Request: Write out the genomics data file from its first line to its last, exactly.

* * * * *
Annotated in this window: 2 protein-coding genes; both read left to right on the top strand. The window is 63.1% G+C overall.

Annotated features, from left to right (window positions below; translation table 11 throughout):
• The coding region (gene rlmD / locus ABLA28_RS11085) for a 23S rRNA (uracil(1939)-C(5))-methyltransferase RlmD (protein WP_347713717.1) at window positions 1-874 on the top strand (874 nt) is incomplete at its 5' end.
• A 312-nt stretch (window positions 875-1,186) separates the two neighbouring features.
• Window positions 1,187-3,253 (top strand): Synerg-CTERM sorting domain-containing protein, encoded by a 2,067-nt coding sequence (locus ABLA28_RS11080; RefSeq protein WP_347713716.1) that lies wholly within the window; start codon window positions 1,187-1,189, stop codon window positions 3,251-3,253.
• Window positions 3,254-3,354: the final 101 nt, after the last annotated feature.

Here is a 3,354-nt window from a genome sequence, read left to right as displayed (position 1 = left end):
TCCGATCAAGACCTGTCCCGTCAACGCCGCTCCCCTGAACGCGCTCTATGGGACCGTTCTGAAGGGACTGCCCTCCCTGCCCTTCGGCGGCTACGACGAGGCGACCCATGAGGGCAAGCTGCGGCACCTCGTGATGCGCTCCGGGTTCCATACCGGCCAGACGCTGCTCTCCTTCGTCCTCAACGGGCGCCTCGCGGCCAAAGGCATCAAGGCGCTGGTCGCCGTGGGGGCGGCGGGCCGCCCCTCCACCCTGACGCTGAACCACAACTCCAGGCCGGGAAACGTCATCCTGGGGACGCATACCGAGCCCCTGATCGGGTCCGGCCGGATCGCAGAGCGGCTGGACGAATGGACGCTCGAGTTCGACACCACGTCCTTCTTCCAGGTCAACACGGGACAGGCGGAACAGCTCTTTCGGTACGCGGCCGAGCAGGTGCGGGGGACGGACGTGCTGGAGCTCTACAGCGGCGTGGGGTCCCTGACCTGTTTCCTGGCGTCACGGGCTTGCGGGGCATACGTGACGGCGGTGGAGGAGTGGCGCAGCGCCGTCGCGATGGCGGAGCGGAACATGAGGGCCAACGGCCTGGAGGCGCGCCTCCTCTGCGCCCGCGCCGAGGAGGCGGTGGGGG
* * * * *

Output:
Annotated in this window: 2 protein-coding genes; both read left to right on the top strand. The window is 63.1% G+C overall.

Annotated features, from left to right (window positions below; translation table 11 throughout):
• The coding region (gene rlmD / locus ABLA28_RS11085) for a 23S rRNA (uracil(1939)-C(5))-methyltransferase RlmD (protein WP_347713717.1) at window positions 1-874 on the top strand (874 nt) is incomplete at its 5' end.
• A 312-nt stretch (window positions 875-1,186) separates the two neighbouring features.
• Window positions 1,187-3,253 (top strand): Synerg-CTERM sorting domain-containing protein, encoded by a 2,067-nt coding sequence (locus ABLA28_RS11080; RefSeq protein WP_347713716.1) that lies wholly within the window; start codon window positions 1,187-1,189, stop codon window positions 3,251-3,253.
• Window positions 3,254-3,354: the final 101 nt, after the last annotated feature.

Here is a 3,354-nt window from a genome sequence, read left to right as displayed (position 1 = left end):
TCCGATCAAGACCTGTCCCGTCAACGCCGCTCCCCTGAACGCGCTCTATGGGACCGTTCTGAAGGGACTGCCCTCCCTGCCCTTCGGCGGCTACGACGAGGCGACCCATGAGGGCAAGCTGCGGCACCTCGTGATGCGCTCCGGGTTCCATACCGGCCAGACGCTGCTCTCCTTCGTCCTCAACGGGCGCCTCGCGGCCAAAGGCATCAAGGCGCTGGTCGCCGTGGGGGCGGCGGGCCGCCCCTCCACCCTGACGCTGAACCACAACTCCAGGCCGGGAAACGTCATCCTGGGGACGCATACCGAGCCCCTGATCGGGTCCGGCCGGATCGCAGAGCGGCTGGACGAATGGACGCTCGAGTTCGACACCACGTCCTTCTTCCAGGTCAACACGGGACAGGCGGAACAGCTCTTTCGGTACGCGGCCGAGCAGGTGCGGGGGACGGACGTGCTGGAGCTCTACAGCGGCGTGGGGTCCCTGACCTGTTTCCTGGCGTCACGGGCTTGCGGGGCATACGTGACGGCGGTGGAGGAGTGGCGCAGCGCCGTCGCGATGGCGGAGCGGAACATGAGGGCCAACGGCCTGGAGGCGCGCCTCCTCTGCGCCCGCGCCGAGGAGGCGGTGGGGG